Led Zeppelin have made a lot of songs. What makes them great is that their output doesn’t have many weak spots. There are definite high points, the real classics, but a lot of the ordinary songs on their albums are very good too.
“In The Evening” is one of their great songs, in my opinion. It showcases the vision of the band, and contains one of their most catchy guitar riffs.
The vocals are about love, specifically how Robert Plant wasn’t getting any love. A couple of reviewers have said, not entirely unfairly, that they can’t understand a word he’s saying. Personally, I don’t think it’s as bad as that, but nevertheless, I did have to go on genius lyrics to decipher the message of the song…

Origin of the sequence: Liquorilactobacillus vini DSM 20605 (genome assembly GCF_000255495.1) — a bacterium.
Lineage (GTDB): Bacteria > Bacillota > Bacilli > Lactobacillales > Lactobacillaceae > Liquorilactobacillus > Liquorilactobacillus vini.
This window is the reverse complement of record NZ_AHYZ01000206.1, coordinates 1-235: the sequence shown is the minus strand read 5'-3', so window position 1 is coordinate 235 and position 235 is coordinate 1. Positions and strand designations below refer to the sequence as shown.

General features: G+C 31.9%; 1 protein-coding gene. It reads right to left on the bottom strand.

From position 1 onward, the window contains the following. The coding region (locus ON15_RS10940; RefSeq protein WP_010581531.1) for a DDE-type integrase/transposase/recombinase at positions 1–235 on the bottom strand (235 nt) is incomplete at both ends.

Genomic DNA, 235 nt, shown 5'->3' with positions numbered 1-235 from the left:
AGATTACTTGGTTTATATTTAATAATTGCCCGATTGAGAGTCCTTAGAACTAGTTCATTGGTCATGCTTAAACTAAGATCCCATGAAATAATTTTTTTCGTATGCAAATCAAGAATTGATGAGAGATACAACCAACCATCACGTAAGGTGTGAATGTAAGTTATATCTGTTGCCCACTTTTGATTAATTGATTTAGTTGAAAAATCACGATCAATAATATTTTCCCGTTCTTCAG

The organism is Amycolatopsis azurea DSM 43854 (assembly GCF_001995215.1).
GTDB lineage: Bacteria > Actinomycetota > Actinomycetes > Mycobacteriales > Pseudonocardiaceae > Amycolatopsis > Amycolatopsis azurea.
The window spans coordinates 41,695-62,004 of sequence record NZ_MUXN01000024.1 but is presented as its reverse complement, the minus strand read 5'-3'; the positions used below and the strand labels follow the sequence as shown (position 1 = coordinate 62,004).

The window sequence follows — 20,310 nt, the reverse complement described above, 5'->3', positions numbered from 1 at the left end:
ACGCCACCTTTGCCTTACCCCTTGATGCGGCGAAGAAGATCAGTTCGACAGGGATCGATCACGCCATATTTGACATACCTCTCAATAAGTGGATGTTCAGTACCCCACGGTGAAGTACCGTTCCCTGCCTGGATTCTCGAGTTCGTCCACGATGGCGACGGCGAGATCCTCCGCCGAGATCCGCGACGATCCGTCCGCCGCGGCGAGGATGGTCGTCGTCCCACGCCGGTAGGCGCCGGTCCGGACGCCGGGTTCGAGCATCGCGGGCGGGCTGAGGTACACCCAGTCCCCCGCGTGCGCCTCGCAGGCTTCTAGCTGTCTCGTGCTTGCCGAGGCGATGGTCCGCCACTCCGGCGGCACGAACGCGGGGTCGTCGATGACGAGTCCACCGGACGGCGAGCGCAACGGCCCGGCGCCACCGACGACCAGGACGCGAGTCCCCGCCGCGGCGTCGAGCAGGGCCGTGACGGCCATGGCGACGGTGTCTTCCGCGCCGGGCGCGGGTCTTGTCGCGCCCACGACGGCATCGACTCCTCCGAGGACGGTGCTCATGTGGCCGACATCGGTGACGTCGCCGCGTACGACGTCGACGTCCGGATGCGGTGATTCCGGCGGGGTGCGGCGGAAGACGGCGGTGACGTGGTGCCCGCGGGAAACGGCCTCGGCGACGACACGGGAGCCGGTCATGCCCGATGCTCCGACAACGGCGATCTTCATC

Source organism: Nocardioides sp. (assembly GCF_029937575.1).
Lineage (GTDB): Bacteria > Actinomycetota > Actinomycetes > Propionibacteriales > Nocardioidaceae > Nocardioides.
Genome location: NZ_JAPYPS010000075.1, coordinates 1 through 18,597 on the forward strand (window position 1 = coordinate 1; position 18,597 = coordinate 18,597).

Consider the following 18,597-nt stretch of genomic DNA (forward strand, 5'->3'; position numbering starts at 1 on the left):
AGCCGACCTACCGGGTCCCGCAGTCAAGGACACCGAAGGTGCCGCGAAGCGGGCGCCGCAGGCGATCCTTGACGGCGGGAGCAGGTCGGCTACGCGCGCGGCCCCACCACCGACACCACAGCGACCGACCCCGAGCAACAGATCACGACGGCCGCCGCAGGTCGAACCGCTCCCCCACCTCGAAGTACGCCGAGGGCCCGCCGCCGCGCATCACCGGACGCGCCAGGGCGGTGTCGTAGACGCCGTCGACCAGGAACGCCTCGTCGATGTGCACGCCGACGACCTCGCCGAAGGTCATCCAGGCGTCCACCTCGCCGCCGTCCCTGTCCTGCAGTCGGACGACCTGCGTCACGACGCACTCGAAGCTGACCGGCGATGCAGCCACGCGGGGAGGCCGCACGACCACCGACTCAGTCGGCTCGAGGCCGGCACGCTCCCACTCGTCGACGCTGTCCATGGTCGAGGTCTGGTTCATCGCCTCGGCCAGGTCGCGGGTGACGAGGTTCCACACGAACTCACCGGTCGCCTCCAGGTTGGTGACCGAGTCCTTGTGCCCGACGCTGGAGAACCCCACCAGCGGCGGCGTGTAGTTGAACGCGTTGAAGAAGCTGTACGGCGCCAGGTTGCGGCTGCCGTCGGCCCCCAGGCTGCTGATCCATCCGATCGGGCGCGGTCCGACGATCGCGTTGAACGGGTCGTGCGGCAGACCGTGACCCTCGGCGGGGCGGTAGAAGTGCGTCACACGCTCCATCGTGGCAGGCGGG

The intro of the song is an atmospheric doozy, and is apparently from a soundtrack from a film about Satanism that Jimmy Page was helping with.
The guitar is a familiar Zeppelin buzz, and is shadowed by violins without sounding overly grandiose. In the slower break, the track delivers a crooning solo, sweet and restrained compared to the previous, faster solo.
John Bonham’s drums are as engaging as ever, splashing and crashing a melody of their own.
The song was released on the album In Through The Out Door, which came out in 1979 and was the band’s final studio album before Bonham’s death.